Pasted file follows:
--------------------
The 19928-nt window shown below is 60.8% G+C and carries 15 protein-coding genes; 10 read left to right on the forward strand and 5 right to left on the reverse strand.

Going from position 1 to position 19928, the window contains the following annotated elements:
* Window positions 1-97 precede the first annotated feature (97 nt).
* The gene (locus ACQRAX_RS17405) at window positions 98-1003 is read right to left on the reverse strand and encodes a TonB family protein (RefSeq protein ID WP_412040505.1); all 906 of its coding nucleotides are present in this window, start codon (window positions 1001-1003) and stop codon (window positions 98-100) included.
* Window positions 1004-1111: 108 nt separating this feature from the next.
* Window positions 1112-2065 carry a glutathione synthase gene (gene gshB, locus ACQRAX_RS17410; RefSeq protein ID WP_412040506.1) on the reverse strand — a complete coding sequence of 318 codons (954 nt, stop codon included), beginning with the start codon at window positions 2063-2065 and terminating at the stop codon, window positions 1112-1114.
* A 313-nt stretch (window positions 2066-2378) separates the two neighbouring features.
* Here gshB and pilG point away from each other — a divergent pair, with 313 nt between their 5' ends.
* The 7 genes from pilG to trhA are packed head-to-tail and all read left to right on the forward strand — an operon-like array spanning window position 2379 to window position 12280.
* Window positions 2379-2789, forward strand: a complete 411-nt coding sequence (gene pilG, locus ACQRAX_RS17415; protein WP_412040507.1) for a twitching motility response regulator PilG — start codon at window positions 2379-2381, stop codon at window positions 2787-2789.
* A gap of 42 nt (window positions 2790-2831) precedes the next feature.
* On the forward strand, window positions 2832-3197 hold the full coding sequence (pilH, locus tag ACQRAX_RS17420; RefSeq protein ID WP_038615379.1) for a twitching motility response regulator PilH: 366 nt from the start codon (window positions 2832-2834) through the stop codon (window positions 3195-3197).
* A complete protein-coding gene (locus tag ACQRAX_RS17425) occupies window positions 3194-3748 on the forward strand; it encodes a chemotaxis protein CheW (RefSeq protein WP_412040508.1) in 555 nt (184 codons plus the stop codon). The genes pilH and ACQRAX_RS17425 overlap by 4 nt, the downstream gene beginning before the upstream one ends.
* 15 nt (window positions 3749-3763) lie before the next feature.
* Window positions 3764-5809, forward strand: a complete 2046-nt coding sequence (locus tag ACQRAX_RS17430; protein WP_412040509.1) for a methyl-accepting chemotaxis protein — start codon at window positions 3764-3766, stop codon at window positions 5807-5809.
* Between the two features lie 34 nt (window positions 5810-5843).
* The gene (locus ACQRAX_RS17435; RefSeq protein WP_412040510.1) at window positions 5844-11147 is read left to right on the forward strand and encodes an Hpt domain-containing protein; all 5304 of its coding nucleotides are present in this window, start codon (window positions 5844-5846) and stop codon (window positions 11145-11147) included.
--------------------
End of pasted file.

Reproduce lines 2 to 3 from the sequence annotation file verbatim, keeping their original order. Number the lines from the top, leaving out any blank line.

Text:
Going from position 1 to position 19928, the window contains the following annotated elements:
* Window positions 1-97 precede the first annotated feature (97 nt).